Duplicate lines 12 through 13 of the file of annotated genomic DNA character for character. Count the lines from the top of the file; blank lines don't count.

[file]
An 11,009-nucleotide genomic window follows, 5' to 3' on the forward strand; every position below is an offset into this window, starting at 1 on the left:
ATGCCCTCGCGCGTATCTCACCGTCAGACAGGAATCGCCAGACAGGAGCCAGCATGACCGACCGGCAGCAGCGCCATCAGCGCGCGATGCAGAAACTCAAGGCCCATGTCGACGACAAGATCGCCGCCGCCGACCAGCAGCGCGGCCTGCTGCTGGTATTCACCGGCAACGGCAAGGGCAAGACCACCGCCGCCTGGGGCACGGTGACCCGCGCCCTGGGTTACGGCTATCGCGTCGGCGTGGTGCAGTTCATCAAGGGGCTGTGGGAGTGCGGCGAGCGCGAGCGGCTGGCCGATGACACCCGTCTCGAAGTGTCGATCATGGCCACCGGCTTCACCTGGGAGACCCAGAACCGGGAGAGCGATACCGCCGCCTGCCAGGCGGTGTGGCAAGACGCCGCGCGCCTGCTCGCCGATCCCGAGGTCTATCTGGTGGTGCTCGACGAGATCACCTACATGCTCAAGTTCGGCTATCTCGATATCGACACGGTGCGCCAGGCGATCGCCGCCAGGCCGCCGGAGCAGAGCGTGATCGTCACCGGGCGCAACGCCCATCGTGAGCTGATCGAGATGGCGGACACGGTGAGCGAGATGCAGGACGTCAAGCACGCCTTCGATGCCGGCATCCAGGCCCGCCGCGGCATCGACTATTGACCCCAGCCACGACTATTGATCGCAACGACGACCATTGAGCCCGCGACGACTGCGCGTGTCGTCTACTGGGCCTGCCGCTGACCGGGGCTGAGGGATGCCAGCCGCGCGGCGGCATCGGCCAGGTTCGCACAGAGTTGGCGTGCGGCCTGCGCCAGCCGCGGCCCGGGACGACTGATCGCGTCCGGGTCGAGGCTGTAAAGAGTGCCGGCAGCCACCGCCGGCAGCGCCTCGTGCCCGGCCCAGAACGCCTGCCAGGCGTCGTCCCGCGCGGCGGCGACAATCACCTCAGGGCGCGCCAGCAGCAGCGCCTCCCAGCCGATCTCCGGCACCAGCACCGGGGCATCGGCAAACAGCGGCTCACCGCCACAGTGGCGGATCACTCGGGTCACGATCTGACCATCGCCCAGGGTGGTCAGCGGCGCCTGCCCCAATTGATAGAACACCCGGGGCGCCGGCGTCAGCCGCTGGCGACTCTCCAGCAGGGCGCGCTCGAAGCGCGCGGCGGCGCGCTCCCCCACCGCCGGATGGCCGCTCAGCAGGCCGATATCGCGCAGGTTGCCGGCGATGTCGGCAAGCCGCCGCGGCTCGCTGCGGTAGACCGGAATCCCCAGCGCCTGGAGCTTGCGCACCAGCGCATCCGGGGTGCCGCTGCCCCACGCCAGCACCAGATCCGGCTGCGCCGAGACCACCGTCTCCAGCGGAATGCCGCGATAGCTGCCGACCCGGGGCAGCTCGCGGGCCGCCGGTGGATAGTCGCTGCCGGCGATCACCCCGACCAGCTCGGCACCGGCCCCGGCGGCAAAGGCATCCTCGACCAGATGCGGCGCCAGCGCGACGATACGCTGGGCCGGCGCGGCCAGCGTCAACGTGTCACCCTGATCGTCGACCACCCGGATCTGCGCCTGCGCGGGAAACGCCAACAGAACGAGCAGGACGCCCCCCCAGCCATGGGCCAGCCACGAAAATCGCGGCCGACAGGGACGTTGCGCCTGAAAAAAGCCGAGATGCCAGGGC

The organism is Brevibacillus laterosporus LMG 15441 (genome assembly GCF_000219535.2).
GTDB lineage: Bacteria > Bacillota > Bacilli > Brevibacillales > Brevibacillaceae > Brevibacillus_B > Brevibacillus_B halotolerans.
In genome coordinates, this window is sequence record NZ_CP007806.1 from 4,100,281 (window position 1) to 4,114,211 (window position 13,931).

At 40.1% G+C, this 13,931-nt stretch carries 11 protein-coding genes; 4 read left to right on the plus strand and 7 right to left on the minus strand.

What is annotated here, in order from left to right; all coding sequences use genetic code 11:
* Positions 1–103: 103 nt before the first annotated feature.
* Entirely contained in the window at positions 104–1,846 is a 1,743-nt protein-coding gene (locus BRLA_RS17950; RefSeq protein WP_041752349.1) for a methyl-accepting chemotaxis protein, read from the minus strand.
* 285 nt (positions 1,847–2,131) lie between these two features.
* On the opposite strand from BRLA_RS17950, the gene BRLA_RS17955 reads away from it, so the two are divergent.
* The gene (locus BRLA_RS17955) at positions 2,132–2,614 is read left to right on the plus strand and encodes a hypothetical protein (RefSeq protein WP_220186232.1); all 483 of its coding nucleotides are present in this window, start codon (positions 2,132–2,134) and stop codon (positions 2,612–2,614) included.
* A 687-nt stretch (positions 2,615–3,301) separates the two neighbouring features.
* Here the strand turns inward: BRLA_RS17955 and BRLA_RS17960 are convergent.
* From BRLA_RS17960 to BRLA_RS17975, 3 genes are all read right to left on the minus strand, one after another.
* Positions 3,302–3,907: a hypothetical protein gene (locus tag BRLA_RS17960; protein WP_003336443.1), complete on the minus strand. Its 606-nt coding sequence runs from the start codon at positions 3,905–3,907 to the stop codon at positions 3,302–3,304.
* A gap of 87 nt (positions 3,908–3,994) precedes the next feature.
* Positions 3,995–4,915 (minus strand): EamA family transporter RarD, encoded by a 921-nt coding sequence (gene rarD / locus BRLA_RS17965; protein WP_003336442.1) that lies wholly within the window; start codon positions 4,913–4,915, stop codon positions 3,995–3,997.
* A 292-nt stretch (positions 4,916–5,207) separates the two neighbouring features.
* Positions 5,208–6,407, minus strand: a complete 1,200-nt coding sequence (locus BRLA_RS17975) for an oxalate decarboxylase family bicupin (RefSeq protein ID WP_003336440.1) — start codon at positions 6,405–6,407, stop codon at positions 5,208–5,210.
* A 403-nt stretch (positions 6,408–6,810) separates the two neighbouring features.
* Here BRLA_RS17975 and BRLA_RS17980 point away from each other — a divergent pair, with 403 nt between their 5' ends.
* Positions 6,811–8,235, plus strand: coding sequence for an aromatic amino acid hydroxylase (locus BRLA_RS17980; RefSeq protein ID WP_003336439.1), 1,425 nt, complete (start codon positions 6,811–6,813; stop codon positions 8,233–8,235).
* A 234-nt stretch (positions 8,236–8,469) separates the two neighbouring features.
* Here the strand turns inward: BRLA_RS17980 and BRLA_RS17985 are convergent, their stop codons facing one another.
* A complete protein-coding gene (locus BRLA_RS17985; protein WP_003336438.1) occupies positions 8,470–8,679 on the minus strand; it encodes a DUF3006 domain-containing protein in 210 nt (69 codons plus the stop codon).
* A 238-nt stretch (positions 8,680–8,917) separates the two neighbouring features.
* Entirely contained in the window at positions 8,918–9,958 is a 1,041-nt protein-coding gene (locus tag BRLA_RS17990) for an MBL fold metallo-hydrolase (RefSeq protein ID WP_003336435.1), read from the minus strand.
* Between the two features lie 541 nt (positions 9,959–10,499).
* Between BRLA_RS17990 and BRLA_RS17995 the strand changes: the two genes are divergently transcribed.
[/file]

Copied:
* The gene (locus BRLA_RS17955) at positions 2,132–2,614 is read left to right on the plus strand and encodes a hypothetical protein (RefSeq protein WP_220186232.1); all 483 of its coding nucleotides are present in this window, start codon (positions 2,132–2,134) and stop codon (positions 2,612–2,614) included.
* A 687-nt stretch (positions 2,615–3,301) separates the two neighbouring features.